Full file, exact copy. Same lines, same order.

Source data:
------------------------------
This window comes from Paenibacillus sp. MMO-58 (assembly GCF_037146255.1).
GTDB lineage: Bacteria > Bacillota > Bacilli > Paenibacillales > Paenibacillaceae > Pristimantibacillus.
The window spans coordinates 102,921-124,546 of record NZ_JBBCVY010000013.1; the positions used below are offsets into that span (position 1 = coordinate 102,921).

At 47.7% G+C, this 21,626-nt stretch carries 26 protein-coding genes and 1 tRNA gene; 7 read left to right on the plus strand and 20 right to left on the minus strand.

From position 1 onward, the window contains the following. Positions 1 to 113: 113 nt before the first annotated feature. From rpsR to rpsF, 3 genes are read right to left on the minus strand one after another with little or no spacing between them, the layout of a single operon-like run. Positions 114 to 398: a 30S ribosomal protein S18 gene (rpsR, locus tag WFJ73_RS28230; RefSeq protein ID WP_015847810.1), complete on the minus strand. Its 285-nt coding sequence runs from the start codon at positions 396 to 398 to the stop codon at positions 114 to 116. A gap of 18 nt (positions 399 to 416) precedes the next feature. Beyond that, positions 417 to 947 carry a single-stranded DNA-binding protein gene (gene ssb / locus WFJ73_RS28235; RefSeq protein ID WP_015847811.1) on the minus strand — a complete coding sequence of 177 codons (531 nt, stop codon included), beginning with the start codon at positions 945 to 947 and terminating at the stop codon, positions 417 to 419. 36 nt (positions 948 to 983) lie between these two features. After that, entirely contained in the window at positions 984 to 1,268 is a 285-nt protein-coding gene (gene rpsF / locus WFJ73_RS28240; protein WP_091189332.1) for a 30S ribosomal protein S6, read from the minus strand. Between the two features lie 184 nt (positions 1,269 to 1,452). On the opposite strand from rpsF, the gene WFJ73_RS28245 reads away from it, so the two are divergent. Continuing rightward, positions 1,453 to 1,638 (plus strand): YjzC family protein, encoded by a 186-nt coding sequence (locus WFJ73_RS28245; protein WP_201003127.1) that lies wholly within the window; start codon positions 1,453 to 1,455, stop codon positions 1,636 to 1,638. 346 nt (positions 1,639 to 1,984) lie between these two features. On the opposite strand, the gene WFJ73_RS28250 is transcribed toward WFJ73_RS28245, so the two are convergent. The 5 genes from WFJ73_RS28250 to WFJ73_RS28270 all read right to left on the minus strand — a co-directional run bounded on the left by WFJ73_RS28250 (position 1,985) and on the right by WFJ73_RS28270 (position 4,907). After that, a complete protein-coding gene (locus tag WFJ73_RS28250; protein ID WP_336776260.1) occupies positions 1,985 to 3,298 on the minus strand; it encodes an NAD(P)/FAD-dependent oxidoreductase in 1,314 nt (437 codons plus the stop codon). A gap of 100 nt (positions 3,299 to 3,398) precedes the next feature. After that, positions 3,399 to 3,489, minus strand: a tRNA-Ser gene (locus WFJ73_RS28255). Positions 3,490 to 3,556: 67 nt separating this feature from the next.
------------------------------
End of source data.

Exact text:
This window comes from Paenibacillus sp. MMO-58 (assembly GCF_037146255.1).
GTDB lineage: Bacteria > Bacillota > Bacilli > Paenibacillales > Paenibacillaceae > Pristimantibacillus.
The window spans coordinates 102,921-124,546 of record NZ_JBBCVY010000013.1; the positions used below are offsets into that span (position 1 = coordinate 102,921).

At 47.7% G+C, this 21,626-nt stretch carries 26 protein-coding genes and 1 tRNA gene; 7 read left to right on the plus strand and 20 right to left on the minus strand.

From position 1 onward, the window contains the following. Positions 1 to 113: 113 nt before the first annotated feature. From rpsR to rpsF, 3 genes are read right to left on the minus strand one after another with little or no spacing between them, the layout of a single operon-like run. Positions 114 to 398: a 30S ribosomal protein S18 gene (rpsR, locus tag WFJ73_RS28230; RefSeq protein ID WP_015847810.1), complete on the minus strand. Its 285-nt coding sequence runs from the start codon at positions 396 to 398 to the stop codon at positions 114 to 116. A gap of 18 nt (positions 399 to 416) precedes the next feature. Beyond that, positions 417 to 947 carry a single-stranded DNA-binding protein gene (gene ssb / locus WFJ73_RS28235; RefSeq protein ID WP_015847811.1) on the minus strand — a complete coding sequence of 177 codons (531 nt, stop codon included), beginning with the start codon at positions 945 to 947 and terminating at the stop codon, positions 417 to 419. 36 nt (positions 948 to 983) lie between these two features. After that, entirely contained in the window at positions 984 to 1,268 is a 285-nt protein-coding gene (gene rpsF / locus WFJ73_RS28240; protein WP_091189332.1) for a 30S ribosomal protein S6, read from the minus strand. Between the two features lie 184 nt (positions 1,269 to 1,452). On the opposite strand from rpsF, the gene WFJ73_RS28245 reads away from it, so the two are divergent. Continuing rightward, positions 1,453 to 1,638 (plus strand): YjzC family protein, encoded by a 186-nt coding sequence (locus WFJ73_RS28245; protein WP_201003127.1) that lies wholly within the window; start codon positions 1,453 to 1,455, stop codon positions 1,636 to 1,638. 346 nt (positions 1,639 to 1,984) lie between these two features. On the opposite strand, the gene WFJ73_RS28250 is transcribed toward WFJ73_RS28245, so the two are convergent. The 5 genes from WFJ73_RS28250 to WFJ73_RS28270 all read right to left on the minus strand — a co-directional run bounded on the left by WFJ73_RS28250 (position 1,985) and on the right by WFJ73_RS28270 (position 4,907). After that, a complete protein-coding gene (locus tag WFJ73_RS28250; protein ID WP_336776260.1) occupies positions 1,985 to 3,298 on the minus strand; it encodes an NAD(P)/FAD-dependent oxidoreductase in 1,314 nt (437 codons plus the stop codon). A gap of 100 nt (positions 3,299 to 3,398) precedes the next feature. After that, positions 3,399 to 3,489, minus strand: a tRNA-Ser gene (locus WFJ73_RS28255). Positions 3,490 to 3,556: 67 nt separating this feature from the next.